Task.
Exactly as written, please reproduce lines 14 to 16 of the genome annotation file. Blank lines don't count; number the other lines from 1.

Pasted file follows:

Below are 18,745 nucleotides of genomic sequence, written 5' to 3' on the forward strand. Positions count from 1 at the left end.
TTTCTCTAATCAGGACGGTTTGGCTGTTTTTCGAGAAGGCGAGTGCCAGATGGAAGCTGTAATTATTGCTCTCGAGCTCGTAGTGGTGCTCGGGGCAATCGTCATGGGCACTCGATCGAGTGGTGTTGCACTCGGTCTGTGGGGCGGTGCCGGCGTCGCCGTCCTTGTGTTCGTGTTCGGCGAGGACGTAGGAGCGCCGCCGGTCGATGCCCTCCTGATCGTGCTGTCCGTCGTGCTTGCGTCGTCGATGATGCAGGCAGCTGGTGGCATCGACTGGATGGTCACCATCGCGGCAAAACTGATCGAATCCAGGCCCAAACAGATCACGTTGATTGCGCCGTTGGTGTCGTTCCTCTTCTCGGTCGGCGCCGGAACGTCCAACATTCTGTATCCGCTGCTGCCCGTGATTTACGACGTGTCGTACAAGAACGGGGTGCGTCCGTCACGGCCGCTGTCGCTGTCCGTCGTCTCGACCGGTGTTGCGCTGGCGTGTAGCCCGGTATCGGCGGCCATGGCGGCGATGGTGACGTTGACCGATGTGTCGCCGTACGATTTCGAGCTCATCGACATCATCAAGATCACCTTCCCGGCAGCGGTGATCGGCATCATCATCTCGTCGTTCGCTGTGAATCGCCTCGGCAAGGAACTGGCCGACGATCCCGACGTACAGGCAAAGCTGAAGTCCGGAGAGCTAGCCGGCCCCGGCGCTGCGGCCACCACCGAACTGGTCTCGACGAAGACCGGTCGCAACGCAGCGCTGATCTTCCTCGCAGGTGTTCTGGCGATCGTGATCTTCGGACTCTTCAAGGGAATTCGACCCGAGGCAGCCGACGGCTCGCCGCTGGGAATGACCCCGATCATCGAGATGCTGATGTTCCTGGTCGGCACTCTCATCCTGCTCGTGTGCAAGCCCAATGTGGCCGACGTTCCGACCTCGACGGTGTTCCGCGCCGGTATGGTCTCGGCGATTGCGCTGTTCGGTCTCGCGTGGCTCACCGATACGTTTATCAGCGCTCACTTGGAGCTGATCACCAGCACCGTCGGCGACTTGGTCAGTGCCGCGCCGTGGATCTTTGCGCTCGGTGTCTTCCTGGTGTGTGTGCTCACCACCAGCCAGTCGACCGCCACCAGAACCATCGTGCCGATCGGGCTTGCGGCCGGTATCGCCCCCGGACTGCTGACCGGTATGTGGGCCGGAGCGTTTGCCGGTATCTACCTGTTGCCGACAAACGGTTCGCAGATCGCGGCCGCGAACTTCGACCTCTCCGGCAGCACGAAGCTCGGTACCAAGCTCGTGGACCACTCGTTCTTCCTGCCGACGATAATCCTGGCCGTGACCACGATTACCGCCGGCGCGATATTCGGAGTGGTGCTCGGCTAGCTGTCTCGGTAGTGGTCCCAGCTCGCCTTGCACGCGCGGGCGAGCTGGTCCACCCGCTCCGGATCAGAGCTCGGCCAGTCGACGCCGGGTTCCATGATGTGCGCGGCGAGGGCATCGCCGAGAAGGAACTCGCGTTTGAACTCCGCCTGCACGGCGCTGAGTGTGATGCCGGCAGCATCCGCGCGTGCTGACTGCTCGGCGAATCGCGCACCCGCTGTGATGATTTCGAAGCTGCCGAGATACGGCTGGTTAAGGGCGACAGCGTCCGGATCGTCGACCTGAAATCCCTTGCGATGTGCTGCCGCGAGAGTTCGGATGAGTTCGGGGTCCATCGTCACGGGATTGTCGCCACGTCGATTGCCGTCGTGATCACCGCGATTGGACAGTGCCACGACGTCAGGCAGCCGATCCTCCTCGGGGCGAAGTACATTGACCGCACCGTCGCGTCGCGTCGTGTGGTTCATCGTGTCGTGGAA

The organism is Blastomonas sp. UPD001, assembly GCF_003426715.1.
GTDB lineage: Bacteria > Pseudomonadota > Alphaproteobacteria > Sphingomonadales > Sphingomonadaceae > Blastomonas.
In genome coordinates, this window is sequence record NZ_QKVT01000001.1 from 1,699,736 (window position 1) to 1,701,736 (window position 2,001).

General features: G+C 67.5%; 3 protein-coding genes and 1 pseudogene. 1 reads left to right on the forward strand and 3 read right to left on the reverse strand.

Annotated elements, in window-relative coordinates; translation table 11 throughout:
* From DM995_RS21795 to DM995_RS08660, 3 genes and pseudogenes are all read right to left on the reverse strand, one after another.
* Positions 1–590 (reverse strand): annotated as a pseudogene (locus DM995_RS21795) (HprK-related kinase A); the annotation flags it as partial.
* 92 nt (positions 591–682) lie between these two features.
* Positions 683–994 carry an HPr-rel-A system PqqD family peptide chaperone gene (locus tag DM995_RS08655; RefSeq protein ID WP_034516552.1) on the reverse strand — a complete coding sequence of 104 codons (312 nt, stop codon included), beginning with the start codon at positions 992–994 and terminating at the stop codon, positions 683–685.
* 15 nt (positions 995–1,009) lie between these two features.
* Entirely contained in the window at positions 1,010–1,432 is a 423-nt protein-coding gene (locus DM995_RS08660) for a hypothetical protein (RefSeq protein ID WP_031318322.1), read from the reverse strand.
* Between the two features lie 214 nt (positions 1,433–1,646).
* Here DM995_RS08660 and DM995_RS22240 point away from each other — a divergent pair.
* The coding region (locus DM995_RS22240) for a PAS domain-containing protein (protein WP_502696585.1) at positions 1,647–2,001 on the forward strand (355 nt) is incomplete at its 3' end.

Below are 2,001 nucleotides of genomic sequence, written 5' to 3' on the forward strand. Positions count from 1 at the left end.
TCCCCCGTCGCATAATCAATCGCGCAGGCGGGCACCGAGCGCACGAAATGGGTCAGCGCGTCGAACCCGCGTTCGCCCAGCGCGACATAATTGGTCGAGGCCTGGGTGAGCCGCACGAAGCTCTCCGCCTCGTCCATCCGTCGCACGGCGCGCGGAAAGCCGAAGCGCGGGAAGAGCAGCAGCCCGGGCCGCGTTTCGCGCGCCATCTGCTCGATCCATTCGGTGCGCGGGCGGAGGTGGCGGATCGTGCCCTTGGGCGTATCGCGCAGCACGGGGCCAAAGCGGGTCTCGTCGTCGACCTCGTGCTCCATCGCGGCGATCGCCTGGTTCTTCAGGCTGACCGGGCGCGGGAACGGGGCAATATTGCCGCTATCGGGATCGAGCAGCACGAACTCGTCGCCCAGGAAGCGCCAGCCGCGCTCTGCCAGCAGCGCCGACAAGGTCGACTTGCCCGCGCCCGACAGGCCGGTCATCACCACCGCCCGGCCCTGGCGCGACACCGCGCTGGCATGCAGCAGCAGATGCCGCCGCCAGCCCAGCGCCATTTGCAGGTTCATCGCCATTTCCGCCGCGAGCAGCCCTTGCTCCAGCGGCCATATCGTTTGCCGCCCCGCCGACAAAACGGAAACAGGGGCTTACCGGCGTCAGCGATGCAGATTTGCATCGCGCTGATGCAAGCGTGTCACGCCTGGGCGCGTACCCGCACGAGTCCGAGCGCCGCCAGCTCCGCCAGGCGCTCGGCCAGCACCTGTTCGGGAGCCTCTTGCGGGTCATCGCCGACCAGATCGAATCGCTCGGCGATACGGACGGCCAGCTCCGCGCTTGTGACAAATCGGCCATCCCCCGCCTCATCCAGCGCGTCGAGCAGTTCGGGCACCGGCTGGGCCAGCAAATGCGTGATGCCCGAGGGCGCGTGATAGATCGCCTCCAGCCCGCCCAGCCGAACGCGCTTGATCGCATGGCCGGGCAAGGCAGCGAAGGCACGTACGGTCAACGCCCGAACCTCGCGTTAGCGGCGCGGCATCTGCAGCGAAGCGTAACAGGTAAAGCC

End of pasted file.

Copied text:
* Between the two features lie 214 nt (positions 1,433–1,646).
* Here DM995_RS08660 and DM995_RS22240 point away from each other — a divergent pair.
* The coding region (locus DM995_RS22240) for a PAS domain-containing protein (protein WP_502696585.1) at positions 1,647–2,001 on the forward strand (355 nt) is incomplete at its 3' end.